The National Lipid Association 2nd Annual Masters Summit: The Role of the Digestive Tract in Lipid Metabolism and CV Risk, November 3, 2007, Orlando, FL| Volume 2, ISSUE 2, PS11-S19, April 01, 2008

Plant sterols and stanols: Their role in health and disease

      Abstract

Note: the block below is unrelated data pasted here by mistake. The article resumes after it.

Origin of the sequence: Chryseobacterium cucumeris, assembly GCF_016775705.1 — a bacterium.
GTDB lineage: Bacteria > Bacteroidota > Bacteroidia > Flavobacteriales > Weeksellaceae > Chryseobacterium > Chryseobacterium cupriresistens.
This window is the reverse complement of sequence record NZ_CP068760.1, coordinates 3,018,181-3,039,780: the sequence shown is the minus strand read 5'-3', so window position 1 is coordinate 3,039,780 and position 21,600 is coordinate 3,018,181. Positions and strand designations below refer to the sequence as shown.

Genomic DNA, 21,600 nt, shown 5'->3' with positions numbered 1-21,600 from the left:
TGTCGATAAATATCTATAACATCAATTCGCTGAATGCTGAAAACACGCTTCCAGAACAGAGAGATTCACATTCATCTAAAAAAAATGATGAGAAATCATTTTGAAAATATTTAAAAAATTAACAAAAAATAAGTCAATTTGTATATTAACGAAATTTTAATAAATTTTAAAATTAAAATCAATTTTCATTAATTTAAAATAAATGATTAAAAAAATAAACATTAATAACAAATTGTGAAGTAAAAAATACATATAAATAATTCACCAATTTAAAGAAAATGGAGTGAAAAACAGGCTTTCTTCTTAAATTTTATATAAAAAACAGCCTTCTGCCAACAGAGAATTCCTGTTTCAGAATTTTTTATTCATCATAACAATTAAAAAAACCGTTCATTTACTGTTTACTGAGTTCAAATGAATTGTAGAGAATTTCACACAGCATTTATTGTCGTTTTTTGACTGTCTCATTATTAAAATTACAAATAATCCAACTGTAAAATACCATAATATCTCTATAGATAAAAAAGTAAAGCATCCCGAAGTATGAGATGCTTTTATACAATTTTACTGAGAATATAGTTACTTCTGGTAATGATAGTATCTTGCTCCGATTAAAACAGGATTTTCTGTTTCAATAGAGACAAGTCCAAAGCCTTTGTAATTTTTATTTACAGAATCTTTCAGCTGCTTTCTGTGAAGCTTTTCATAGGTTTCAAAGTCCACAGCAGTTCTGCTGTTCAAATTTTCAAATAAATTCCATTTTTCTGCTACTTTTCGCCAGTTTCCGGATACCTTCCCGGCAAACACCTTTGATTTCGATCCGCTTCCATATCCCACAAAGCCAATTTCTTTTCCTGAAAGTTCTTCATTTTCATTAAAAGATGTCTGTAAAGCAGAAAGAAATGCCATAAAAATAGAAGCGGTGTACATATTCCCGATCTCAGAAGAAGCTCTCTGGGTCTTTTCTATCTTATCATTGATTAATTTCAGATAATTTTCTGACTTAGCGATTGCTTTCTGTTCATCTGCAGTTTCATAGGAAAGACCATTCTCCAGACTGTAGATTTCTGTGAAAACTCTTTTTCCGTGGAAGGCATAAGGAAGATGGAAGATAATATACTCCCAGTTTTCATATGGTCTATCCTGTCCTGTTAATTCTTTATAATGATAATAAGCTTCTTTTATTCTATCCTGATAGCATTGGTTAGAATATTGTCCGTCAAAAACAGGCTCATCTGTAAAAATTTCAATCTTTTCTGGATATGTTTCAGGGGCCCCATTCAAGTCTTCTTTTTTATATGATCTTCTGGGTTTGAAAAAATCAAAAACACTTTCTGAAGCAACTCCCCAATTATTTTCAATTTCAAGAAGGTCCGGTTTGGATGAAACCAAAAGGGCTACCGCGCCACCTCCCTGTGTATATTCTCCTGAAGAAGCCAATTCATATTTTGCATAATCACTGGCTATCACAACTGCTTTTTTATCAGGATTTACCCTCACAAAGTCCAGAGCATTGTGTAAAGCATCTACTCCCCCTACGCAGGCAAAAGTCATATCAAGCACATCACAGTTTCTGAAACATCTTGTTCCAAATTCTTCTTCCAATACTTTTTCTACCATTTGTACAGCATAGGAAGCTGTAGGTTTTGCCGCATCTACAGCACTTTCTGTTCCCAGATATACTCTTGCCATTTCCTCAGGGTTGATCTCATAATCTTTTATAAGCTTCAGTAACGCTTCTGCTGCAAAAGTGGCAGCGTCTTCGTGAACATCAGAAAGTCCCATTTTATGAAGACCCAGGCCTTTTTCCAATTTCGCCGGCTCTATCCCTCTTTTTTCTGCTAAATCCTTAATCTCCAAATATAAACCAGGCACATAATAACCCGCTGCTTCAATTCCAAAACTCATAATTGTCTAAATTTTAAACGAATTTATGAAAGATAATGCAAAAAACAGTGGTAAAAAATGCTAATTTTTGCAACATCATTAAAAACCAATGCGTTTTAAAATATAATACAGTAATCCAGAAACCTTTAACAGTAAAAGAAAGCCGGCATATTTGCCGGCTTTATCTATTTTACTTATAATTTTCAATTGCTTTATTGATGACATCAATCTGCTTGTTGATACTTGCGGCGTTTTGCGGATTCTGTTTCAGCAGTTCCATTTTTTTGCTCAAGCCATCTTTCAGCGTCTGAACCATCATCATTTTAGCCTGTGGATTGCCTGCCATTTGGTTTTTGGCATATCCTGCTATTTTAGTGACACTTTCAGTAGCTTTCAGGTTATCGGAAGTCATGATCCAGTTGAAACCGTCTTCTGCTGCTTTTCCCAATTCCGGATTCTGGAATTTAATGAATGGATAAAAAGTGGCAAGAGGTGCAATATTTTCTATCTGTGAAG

Mammalian physiological processes, and likely any organism with a biliary tree, can distinguish between dietary cholesterol and noncholesterols, retaining very little of the noncholesterol in their bodies. Historically, the distinction between plant sterols and cholesterol has been known about for more than a century. That plants sterols are not “absorbed” has been investigated for almost half a century. The ingestion of plant sterols in gram quantities has been shown to interfere with cholesterol absorption and is one of the oldest pharmacologic therapies for hypercholesterolemia. Although the basis for the latter has been shown to be caused by exclusion of cholesterol from intestinal micelles by plant sterols, it was identification of a rare genetic disease, sitosterolemia, first described in 1974, that led to the hypothesis that specific molecular mechanism(s) governed both the entry and excretion of sterols by the body. This work will cover the physiology of dietary sterol metabolism, genetics, and pathophysiology of sitosterolemia. Additionally, the role of plant sterols in normal and abnormal metabolism in humans as well as selected animal models will be discussed.

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